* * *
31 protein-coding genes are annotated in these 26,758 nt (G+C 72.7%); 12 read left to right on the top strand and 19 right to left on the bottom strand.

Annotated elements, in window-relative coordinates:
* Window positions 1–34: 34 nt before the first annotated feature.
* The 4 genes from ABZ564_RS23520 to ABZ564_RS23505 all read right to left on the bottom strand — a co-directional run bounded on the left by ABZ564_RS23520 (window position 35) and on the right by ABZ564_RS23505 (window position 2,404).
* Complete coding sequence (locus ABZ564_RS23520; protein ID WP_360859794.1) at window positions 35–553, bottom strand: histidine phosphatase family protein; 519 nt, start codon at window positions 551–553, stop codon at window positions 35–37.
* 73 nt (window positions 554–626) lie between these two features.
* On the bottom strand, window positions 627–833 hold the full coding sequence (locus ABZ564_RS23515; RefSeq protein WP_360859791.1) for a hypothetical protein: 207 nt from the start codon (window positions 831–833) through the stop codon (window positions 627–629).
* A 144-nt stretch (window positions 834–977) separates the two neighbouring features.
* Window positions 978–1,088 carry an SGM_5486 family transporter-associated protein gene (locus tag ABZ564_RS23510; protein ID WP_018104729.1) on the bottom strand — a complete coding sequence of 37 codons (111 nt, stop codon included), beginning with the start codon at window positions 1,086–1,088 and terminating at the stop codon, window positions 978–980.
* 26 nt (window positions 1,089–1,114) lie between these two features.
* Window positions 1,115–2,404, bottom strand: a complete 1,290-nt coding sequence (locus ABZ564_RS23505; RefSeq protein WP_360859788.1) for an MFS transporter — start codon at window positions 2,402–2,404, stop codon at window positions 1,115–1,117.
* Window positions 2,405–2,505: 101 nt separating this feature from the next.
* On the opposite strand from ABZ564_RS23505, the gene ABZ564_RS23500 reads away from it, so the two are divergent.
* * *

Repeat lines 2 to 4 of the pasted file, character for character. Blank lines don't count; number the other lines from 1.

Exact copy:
Annotated elements, in window-relative coordinates:
* Window positions 1–34: 34 nt before the first annotated feature.
* The 4 genes from ABZ564_RS23520 to ABZ564_RS23505 all read right to left on the bottom strand — a co-directional run bounded on the left by ABZ564_RS23520 (window position 35) and on the right by ABZ564_RS23505 (window position 2,404).